A further object of the present invention is to provide an improved method of the above nature characterized by the great reduction in the cost and bulk of the required equipment over that of conventional procedures, its high efficiency, low labor requirements end products of high quality and uniformity and their great versatility and adaptability.

In a sense, the present invention contemplates an improved method for producing a cellular plastic body in which a fluid composition of a synthetic organic polymeric resin having uniformly distributed therein a finely divided heat reactive or thermal blowing agent or gas generator and a reactant reactive gas generator, for example, a water reactive blowing agent such as a polyisocyanate is deposited in a self contained high pressure vessel or form that is a form having a cover member which is releasably secured directly to the form such as by bolts or other direct securing means and can withstand internal pressures exceeding a few hundred pounds per square inch, preferably in excess of 1000 to 2000 pounds per square inch. The resin composition contained in the closed form is then heated to raise the temperature sufficiently to effect the gelation and fusion of the resin and the activation of the thermal blowing agent which forms uniformly distributed small gas containing cells. Thereafter the form is cooled to solidify the resin and the form is opened and the resulting fine pore resin embryo is removed and post treated. The post treatment may include the conventional tempering or aging steps and the embryo is then exposed to water or steam to react with the water activated blowing agent at a temperature depending on the desired bulk density of the end product as described in the above-identified U.S. Pat. No. 2,576,749.

The present invention also contemplates a variant on the post treatment steps wherein the embryo is placed in a pressurized room or vessel and water saturated steam is injected therein to maintain a temperature between 190 to 200 F. at 25 psi with 100% humidity. The pressure is reduced gradually from 25 psi to atmospheric pressure at a predetermined rate to control the speed of expansion; the higher the density of the material, the slower the pressure reduction.

The high pressure form may be heated electrically by resistance elements imbedded in the forms or by circulating a heating medium through passageways in the form or by exposing or immersing the form to a hot vapor or fluid and may be cooled by circulating a cooling medium through the passageways, when provided, or by immersion or exposure to a cooling liquid. The process may be of a continuous or semicontinuous nature.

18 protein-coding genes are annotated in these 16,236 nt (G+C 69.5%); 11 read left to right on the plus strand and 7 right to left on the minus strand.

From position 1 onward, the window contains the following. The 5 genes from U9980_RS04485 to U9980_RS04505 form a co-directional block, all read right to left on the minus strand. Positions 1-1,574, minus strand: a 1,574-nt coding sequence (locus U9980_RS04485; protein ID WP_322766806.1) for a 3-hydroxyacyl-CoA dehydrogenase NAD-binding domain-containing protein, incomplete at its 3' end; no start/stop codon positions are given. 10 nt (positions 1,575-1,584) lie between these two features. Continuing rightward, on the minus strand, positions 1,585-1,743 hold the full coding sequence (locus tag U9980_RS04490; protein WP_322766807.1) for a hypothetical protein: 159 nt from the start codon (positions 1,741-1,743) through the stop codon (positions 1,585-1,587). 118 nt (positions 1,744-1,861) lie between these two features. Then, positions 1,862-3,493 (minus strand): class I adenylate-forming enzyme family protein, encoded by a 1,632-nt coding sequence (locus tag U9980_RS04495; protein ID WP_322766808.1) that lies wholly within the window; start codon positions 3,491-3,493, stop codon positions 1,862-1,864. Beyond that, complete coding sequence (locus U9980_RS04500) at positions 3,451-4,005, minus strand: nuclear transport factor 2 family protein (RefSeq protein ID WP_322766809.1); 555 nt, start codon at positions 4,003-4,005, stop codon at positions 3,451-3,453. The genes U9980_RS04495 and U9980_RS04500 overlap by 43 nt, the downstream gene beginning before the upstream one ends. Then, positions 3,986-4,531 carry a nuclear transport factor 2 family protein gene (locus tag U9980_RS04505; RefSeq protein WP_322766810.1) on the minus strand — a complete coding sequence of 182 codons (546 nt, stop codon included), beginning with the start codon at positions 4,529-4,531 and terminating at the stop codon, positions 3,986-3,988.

With the present improved method the conventionally employed hydraulic press which is very bulky and expensive and limits the method to a batch procedure is obviated with a resulting decrease in the cost of the equipment, an increase in process efficiency and a decrease in labor consumption and a high versatility and adaptability.

BRIEF DESCRIPTION OF THE DRAWINGS

FIG. 1 is a fragmentary top plan view of an improved apparatus for practicing the present improved method;

FIG. 2 is a longitudinal sectional view of a high pressure form used in the apparatus shown in FIG. 1;

FIG. 3 is an exploded perspective view of the form;

FIG. 4 is a fragmentary perspective view of a corner of the closed assembled form; and

FIG. 5 is a block diagram of a procedure in accordance with the present invention.

DESCRIPTION OF THE PREFERRED EMBODIMENTS

Referring now to the drawings, particularly FIGS. 1 to 4 thereof which illustrate a preferred embodiment of the present invention, the reference numeral 10 generally designates the improved apparatus which includes a conveyor 11, a plurality of modular high pressure forms 12 which are hermetically closable and a heating and cooling media distributing network 13. The conveyor 11 is illustrated as a pair of transversely spaced roller type conveyors although it should be noted that other type conveyors may be employed and one or more conveyors may be used. Moreover, the forms 12 are advanced along the conveyors 11, longitudinally spaced or end-to-end and may be manually or automatically advanced.

The heating and cooling media distributing and circulating network includes a plurality of longitudinally extending main pipes 14 provided with regularly longitudinally spaced branches having connecting members 16 projecting toward respective conveyors 11 and including distributing manifolds 17, each terminating in a plurality of regularly longitudinally spaced transversely directed fluid coupling 18.